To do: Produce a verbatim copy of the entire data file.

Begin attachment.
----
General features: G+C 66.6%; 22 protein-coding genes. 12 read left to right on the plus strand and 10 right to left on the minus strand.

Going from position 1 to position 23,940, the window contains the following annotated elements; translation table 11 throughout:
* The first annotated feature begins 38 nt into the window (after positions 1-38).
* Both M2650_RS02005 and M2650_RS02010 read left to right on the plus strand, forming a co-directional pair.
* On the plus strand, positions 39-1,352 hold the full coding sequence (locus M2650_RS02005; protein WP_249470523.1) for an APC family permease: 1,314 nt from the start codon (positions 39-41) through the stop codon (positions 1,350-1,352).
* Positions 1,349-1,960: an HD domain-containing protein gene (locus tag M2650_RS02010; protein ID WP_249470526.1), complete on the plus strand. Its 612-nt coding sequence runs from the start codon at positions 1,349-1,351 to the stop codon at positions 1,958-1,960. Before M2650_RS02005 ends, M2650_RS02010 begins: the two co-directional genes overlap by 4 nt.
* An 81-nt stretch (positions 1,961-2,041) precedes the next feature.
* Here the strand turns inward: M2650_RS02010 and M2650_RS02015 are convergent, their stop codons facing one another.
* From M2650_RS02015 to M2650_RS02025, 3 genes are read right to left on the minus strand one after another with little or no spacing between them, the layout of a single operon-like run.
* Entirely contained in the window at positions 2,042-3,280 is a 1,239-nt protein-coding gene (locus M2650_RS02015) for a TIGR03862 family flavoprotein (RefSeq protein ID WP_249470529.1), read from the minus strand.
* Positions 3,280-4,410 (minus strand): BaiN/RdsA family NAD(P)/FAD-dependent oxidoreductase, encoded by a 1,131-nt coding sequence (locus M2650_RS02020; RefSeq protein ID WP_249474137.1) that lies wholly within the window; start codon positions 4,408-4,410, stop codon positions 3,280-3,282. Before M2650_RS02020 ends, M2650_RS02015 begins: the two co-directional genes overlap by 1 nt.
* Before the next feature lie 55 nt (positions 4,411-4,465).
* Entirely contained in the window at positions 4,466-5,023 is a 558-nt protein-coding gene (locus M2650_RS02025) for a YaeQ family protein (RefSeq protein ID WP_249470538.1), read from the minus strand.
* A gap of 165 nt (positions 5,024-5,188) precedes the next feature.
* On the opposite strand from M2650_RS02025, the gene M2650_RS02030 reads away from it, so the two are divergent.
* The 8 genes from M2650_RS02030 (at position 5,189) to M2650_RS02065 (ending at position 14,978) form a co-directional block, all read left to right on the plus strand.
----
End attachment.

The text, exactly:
General features: G+C 66.6%; 22 protein-coding genes. 12 read left to right on the plus strand and 10 right to left on the minus strand.

Going from position 1 to position 23,940, the window contains the following annotated elements; translation table 11 throughout:
* The first annotated feature begins 38 nt into the window (after positions 1-38).
* Both M2650_RS02005 and M2650_RS02010 read left to right on the plus strand, forming a co-directional pair.
* On the plus strand, positions 39-1,352 hold the full coding sequence (locus M2650_RS02005; protein WP_249470523.1) for an APC family permease: 1,314 nt from the start codon (positions 39-41) through the stop codon (positions 1,350-1,352).
* Positions 1,349-1,960: an HD domain-containing protein gene (locus tag M2650_RS02010; protein ID WP_249470526.1), complete on the plus strand. Its 612-nt coding sequence runs from the start codon at positions 1,349-1,351 to the stop codon at positions 1,958-1,960. Before M2650_RS02005 ends, M2650_RS02010 begins: the two co-directional genes overlap by 4 nt.
* An 81-nt stretch (positions 1,961-2,041) precedes the next feature.
* Here the strand turns inward: M2650_RS02010 and M2650_RS02015 are convergent, their stop codons facing one another.
* From M2650_RS02015 to M2650_RS02025, 3 genes are read right to left on the minus strand one after another with little or no spacing between them, the layout of a single operon-like run.
* Entirely contained in the window at positions 2,042-3,280 is a 1,239-nt protein-coding gene (locus M2650_RS02015) for a TIGR03862 family flavoprotein (RefSeq protein ID WP_249470529.1), read from the minus strand.
* Positions 3,280-4,410 (minus strand): BaiN/RdsA family NAD(P)/FAD-dependent oxidoreductase, encoded by a 1,131-nt coding sequence (locus M2650_RS02020; RefSeq protein ID WP_249474137.1) that lies wholly within the window; start codon positions 4,408-4,410, stop codon positions 3,280-3,282. Before M2650_RS02020 ends, M2650_RS02015 begins: the two co-directional genes overlap by 1 nt.
* Before the next feature lie 55 nt (positions 4,411-4,465).
* Entirely contained in the window at positions 4,466-5,023 is a 558-nt protein-coding gene (locus M2650_RS02025) for a YaeQ family protein (RefSeq protein ID WP_249470538.1), read from the minus strand.
* A gap of 165 nt (positions 5,024-5,188) precedes the next feature.
* On the opposite strand from M2650_RS02025, the gene M2650_RS02030 reads away from it, so the two are divergent.
* The 8 genes from M2650_RS02030 (at position 5,189) to M2650_RS02065 (ending at position 14,978) form a co-directional block, all read left to right on the plus strand.